Life Story / Obituary
In memory of our loving son, Ryan Maddox
July 8, 1992 – June 12, 2021
Ryan was born July 8, 1992 and died June 12, 2021 of natural causes. He would have been 29 in July. He is survived by his parents, Jack Maddox and Jan Garvey, and his brother Dylan Maddox and Paige Stavely. He is also survived by many aunts, uncles and cousins on both the Maddox and Garvey sides of the family. He is survived by his special dog Sadie and several very close friends. He was predeceased by his grandparents, Jim and Adele Maddox and Bill and Ruth Garvey.
Ryan came into our lives in an unusual way and left our lives in an unusual way. This all happened too quickly and he left this earth too soon. He would have been 29 on July 8th.
In November of 1994, the adoption agency we were working with told us that two little boys could be placed in our home that day. We were in Chicago visiting friends and had to zip back to Midland to pick them up. We were totally unprepared - we didn’t have any of the supplies or equipment we needed, but family and friends came to the rescue.
It appears that Ryan died from an aneurysm on Saturday morning. Again, we were totally unprepared and family and friends came to the rescue with their love and support.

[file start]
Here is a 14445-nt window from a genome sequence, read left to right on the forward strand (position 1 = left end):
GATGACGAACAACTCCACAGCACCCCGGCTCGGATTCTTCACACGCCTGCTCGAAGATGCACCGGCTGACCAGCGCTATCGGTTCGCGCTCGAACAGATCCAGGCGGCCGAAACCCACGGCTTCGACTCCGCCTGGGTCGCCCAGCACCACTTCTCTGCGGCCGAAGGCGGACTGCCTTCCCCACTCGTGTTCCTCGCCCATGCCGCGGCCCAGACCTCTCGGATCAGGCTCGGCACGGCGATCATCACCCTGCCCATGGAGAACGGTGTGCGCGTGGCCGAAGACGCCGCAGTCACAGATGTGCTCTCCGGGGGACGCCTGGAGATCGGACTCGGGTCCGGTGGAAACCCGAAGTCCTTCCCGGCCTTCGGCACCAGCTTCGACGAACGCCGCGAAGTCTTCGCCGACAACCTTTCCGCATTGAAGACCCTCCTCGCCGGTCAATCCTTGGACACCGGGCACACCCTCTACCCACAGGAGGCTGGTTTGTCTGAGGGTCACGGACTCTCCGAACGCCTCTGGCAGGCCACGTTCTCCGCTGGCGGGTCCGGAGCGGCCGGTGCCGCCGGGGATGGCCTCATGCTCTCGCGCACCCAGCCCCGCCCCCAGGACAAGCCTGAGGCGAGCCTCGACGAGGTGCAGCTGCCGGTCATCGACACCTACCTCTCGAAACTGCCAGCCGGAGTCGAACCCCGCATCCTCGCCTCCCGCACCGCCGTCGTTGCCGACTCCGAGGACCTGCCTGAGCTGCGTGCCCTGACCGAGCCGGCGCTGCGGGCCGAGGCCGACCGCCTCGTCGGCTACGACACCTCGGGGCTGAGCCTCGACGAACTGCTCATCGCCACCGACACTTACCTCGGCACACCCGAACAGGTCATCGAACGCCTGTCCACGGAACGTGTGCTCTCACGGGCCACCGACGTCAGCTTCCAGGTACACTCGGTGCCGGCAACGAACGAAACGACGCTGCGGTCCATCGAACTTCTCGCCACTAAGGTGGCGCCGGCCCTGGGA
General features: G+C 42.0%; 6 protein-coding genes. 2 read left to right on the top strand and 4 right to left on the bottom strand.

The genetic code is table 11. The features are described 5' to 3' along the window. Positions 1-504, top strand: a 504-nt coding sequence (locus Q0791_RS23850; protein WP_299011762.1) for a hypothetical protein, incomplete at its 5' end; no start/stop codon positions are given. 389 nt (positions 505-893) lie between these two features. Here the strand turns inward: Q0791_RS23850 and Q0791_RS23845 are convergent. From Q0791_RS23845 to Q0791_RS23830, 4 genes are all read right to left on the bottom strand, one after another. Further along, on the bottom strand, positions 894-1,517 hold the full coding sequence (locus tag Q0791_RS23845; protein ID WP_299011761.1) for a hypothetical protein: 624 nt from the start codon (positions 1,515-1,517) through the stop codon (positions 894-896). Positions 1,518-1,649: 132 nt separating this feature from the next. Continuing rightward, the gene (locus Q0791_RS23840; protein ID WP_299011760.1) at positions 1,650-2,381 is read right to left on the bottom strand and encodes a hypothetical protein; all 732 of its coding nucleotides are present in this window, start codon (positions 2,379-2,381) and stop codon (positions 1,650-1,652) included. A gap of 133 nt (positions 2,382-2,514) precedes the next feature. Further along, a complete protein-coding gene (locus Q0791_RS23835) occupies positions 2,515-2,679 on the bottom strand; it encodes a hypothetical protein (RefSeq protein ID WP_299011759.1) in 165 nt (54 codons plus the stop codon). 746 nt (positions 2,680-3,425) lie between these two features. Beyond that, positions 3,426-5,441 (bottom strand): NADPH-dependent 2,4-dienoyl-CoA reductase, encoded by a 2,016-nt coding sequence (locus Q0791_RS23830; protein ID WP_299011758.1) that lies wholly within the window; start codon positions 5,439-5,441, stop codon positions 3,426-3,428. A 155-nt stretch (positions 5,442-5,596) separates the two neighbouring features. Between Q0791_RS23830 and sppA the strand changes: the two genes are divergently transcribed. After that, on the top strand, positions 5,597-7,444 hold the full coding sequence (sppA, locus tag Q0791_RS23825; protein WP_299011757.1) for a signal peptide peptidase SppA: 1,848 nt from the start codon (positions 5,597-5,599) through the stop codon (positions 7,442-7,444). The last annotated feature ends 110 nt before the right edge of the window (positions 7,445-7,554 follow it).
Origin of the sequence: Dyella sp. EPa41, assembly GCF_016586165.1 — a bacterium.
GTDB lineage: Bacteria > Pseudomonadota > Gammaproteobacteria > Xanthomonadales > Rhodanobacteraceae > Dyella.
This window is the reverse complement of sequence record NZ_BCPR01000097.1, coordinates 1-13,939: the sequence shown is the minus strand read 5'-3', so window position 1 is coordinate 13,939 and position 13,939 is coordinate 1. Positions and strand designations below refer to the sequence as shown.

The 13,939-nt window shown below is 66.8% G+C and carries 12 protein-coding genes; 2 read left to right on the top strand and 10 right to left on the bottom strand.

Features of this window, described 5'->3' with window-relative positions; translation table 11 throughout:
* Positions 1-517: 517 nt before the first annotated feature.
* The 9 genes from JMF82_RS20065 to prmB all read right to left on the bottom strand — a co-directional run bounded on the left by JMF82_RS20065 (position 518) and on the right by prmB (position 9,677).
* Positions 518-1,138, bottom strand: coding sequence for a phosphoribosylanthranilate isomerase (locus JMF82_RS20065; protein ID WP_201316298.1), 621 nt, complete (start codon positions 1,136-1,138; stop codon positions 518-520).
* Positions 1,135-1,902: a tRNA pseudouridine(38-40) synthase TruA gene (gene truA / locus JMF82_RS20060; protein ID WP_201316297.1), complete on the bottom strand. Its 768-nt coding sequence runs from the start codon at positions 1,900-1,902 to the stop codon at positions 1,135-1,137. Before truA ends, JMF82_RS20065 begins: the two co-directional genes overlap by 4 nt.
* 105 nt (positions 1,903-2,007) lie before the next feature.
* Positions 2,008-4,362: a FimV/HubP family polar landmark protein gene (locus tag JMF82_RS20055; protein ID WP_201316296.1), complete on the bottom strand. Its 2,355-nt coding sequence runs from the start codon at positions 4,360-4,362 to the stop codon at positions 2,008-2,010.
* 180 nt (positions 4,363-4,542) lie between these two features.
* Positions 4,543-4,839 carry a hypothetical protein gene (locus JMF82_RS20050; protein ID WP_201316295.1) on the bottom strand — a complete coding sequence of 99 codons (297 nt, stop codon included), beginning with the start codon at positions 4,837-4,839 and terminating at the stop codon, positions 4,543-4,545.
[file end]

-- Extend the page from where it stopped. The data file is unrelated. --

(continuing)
When we picked up Ryan as a 28-month-old, we received a hand scratched note from his birth mother. It said “fridge raider, likes trucks, Barney, rap music, likes outside and water play”. Most of that was true to the end! Ryan had a big appetite, was saving money to buy a pickup truck, liked music of all kinds, and really enjoyed working outside. His favorite jobs were in the area of landscaping and yard maintenance, but he realized it would be difficult to make a living doing a seasonal job.
Ryan was a big boy right from the start - 37 lbs. at 28 months. He was active and athletic, loving to pull his little brother Dylan in the wagon. He was quite protective of Dylan. As he got older, he was always big for his age. His shoe size seemed to follow his age - at age 10 he was wearing size 10 shoes and by age 14 he was wearing size 14 shoes. He was full height of 6’1” at 14.
Ryan loved playing sports and was very talented at any sport he tried. Although he was big, he was also fast and coordinated. His favorites ended up being baseball and hockey, which he played through high school. He was an excellent pitcher and one tough hockey player. His nickname was “The Ox”. Playing hockey on Sunday nights with his friends in Traverse City was something Ryan continued to enjoy right until his death.